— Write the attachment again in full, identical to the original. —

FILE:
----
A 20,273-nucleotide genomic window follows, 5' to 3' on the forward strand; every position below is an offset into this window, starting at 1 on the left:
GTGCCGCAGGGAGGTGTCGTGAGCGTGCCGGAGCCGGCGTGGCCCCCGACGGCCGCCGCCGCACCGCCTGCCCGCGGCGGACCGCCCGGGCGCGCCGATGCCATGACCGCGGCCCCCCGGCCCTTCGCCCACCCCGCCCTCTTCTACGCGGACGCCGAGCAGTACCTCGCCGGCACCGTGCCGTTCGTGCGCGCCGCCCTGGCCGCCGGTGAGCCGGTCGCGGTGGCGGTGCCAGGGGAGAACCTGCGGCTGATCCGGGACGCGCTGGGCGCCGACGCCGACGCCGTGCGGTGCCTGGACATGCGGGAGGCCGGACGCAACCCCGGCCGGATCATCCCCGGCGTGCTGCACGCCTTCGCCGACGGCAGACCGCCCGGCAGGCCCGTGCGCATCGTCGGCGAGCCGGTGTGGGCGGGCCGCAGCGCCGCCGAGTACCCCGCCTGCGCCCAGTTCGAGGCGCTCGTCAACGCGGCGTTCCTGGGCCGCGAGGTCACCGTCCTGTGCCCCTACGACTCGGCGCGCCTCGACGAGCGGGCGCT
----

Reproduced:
A 20,273-nucleotide genomic window follows, 5' to 3' on the forward strand; every position below is an offset into this window, starting at 1 on the left:
GTGCCGCAGGGAGGTGTCGTGAGCGTGCCGGAGCCGGCGTGGCCCCCGACGGCCGCCGCCGCACCGCCTGCCCGCGGCGGACCGCCCGGGCGCGCCGATGCCATGACCGCGGCCCCCCGGCCCTTCGCCCACCCCGCCCTCTTCTACGCGGACGCCGAGCAGTACCTCGCCGGCACCGTGCCGTTCGTGCGCGCCGCCCTGGCCGCCGGTGAGCCGGTCGCGGTGGCGGTGCCAGGGGAGAACCTGCGGCTGATCCGGGACGCGCTGGGCGCCGACGCCGACGCCGTGCGGTGCCTGGACATGCGGGAGGCCGGACGCAACCCCGGCCGGATCATCCCCGGCGTGCTGCACGCCTTCGCCGACGGCAGACCGCCCGGCAGGCCCGTGCGCATCGTCGGCGAGCCGGTGTGGGCGGGCCGCAGCGCCGCCGAGTACCCCGCCTGCGCCCAGTTCGAGGCGCTCGTCAACGCGGCGTTCCTGGGCCGCGAGGTCACCGTCCTGTGCCCCTACGACTCGGCGCGCCTCGACGAGCGGGCGCT